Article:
Speaking and Listening with Barrier Games

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Why use barrier games?

Every teacher needs more tools that are authentic in nature that focus efforts on building language, both expressive and receptive.

Barrier games are usually played with two players. Two students have access to identical materials (manipulatives, Legos, magnetic scenes) and a barrier is placed between them to block the view of each other’s materials (like the game battle ship!). One student would “build” and then give directions to their partner to “build” the identical scene or structure.

Below are links to classroom examples and one longer video that outlines advantages to using barrier games, variations to the game and important steps to ensure that your students are supported in using the target language.  What I like most about barrier games is that any language can be used during the activity!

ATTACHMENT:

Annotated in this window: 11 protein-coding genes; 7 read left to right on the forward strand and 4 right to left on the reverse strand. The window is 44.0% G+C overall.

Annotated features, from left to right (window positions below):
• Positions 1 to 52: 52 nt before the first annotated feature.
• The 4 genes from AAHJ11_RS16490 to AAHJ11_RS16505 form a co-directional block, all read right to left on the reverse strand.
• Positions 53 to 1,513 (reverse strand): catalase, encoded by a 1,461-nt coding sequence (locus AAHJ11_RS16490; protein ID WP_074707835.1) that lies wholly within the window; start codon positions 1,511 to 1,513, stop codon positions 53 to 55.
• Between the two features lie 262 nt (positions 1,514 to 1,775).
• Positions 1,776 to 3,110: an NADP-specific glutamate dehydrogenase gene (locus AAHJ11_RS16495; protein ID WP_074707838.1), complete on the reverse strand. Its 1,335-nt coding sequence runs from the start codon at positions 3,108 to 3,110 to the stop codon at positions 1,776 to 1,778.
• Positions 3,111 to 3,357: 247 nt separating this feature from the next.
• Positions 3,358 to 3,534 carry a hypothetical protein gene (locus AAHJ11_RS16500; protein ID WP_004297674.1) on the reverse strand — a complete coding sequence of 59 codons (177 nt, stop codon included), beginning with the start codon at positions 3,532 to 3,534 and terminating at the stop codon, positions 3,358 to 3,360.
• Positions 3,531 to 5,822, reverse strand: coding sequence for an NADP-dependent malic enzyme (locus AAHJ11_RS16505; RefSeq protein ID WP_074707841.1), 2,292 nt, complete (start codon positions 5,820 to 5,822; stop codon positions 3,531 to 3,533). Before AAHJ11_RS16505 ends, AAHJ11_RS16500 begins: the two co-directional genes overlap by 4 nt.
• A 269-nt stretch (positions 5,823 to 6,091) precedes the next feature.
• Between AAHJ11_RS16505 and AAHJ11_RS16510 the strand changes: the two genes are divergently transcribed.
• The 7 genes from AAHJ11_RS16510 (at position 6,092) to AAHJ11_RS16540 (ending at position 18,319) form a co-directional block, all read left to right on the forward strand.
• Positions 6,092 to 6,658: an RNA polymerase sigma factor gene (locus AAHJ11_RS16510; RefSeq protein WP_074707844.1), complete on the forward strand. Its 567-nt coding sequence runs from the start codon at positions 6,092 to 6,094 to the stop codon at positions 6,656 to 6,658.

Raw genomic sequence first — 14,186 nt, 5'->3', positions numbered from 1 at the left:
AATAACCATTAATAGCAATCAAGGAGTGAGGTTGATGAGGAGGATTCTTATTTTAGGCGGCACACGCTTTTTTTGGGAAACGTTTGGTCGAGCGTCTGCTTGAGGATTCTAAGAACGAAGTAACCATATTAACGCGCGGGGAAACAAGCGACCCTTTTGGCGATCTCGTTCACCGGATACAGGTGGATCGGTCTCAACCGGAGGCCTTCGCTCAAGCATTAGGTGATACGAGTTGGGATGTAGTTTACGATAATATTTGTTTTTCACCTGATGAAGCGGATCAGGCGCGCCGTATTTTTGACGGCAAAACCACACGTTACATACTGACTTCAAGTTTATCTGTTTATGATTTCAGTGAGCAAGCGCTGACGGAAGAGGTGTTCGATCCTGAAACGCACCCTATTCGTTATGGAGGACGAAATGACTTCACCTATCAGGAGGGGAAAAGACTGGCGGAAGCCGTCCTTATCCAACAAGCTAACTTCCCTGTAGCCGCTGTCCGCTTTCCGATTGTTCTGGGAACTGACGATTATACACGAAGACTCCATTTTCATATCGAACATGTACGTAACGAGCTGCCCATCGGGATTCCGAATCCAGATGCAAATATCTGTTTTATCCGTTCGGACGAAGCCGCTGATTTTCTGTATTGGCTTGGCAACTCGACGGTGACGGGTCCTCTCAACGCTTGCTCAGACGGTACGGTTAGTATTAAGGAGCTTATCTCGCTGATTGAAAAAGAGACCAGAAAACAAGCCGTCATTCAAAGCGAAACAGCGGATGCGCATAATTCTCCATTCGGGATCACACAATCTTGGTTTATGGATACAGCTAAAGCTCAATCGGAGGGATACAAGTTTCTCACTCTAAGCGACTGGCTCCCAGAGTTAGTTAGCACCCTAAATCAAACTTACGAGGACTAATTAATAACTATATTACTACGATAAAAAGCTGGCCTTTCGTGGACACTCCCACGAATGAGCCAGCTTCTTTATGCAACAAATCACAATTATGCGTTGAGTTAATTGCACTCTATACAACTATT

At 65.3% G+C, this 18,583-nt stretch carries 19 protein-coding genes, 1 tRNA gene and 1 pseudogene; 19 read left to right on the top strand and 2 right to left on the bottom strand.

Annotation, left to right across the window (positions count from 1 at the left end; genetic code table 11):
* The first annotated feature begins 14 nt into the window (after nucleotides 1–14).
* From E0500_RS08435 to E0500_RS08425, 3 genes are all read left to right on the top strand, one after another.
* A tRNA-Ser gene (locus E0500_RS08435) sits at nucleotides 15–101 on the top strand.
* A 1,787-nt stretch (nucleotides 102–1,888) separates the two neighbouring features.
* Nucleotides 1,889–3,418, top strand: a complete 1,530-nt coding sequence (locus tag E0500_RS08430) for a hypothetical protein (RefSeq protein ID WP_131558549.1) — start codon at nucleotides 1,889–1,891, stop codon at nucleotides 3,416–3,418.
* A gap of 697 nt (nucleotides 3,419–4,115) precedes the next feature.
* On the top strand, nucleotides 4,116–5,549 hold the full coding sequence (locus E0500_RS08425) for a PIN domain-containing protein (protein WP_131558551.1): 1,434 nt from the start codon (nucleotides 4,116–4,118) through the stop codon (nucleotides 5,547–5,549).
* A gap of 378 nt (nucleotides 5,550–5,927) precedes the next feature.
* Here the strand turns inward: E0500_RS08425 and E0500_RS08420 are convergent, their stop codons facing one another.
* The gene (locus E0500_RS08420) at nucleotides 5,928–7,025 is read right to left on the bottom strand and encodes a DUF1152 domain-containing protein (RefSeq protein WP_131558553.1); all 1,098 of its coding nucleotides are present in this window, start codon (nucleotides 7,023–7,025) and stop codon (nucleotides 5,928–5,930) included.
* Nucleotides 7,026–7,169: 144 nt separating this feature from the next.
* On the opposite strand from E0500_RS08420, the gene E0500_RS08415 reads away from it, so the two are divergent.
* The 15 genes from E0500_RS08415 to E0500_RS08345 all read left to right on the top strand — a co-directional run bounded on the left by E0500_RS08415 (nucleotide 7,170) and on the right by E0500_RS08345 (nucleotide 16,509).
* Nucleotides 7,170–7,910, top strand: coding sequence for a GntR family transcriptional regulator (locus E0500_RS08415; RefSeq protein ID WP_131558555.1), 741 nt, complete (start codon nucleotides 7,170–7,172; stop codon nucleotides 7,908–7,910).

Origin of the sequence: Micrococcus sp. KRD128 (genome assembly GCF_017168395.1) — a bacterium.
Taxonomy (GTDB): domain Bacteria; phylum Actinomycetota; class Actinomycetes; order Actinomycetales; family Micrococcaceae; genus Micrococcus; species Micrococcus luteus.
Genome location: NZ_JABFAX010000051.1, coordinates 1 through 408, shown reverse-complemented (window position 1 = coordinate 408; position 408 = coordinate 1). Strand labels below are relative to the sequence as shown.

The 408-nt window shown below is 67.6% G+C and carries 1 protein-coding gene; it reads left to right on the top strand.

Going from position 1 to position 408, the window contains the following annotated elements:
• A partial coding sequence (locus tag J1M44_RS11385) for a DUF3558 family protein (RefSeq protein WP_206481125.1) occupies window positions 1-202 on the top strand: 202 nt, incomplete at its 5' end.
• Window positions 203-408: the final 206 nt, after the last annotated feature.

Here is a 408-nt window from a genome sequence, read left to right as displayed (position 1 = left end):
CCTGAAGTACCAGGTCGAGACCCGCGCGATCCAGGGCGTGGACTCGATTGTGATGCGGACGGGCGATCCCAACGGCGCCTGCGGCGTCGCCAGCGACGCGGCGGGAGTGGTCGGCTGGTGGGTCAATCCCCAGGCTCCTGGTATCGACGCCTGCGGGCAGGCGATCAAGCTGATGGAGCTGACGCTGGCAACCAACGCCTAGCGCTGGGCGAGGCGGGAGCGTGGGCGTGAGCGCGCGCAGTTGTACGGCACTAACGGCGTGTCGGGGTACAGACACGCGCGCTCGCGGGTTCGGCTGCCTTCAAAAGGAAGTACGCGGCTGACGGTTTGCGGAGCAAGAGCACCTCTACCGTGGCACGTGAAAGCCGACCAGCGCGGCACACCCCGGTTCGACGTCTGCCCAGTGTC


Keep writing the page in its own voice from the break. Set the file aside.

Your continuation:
Can you create some barrier games for your students to play with their families during break?  Might you provide a word bank of terms you want students to practice using during the game to amp up academic terms?  Let us know what you create!



About Sara

Expert Consultant in Bilingual Education for Multilingual Learners
I have dedicated my time to researching and learning how best to teach reading to Spanish-speaking students. My goal as an independent consultant is to empower teachers to know better and thus to do better.